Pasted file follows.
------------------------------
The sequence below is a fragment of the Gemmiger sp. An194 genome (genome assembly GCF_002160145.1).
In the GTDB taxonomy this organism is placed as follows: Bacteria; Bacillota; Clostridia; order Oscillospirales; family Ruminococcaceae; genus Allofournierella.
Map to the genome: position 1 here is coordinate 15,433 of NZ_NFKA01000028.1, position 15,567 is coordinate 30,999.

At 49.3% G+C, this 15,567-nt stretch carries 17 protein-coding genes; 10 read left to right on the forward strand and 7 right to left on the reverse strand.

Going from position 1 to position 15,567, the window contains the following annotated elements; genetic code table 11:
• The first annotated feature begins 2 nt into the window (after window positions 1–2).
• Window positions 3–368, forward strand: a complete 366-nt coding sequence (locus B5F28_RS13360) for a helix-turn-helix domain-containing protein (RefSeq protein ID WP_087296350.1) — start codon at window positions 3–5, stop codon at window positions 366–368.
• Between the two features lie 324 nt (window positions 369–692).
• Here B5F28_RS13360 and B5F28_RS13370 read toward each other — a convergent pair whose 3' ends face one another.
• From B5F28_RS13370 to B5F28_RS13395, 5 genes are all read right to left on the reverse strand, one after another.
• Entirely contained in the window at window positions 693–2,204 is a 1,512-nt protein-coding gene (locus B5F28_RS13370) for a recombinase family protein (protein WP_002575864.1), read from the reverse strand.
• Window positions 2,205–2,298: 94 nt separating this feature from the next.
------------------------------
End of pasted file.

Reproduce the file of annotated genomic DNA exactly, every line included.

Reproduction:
The sequence below is a fragment of the Gemmiger sp. An194 genome (genome assembly GCF_002160145.1).
In the GTDB taxonomy this organism is placed as follows: Bacteria; Bacillota; Clostridia; order Oscillospirales; family Ruminococcaceae; genus Allofournierella.
Map to the genome: position 1 here is coordinate 15,433 of NZ_NFKA01000028.1, position 15,567 is coordinate 30,999.

At 49.3% G+C, this 15,567-nt stretch carries 17 protein-coding genes; 10 read left to right on the forward strand and 7 right to left on the reverse strand.

Going from position 1 to position 15,567, the window contains the following annotated elements; genetic code table 11:
• The first annotated feature begins 2 nt into the window (after window positions 1–2).
• Window positions 3–368, forward strand: a complete 366-nt coding sequence (locus B5F28_RS13360) for a helix-turn-helix domain-containing protein (RefSeq protein ID WP_087296350.1) — start codon at window positions 3–5, stop codon at window positions 366–368.
• Between the two features lie 324 nt (window positions 369–692).
• Here B5F28_RS13360 and B5F28_RS13370 read toward each other — a convergent pair whose 3' ends face one another.
• From B5F28_RS13370 to B5F28_RS13395, 5 genes are all read right to left on the reverse strand, one after another.
• Entirely contained in the window at window positions 693–2,204 is a 1,512-nt protein-coding gene (locus B5F28_RS13370) for a recombinase family protein (protein WP_002575864.1), read from the reverse strand.
• Window positions 2,205–2,298: 94 nt separating this feature from the next.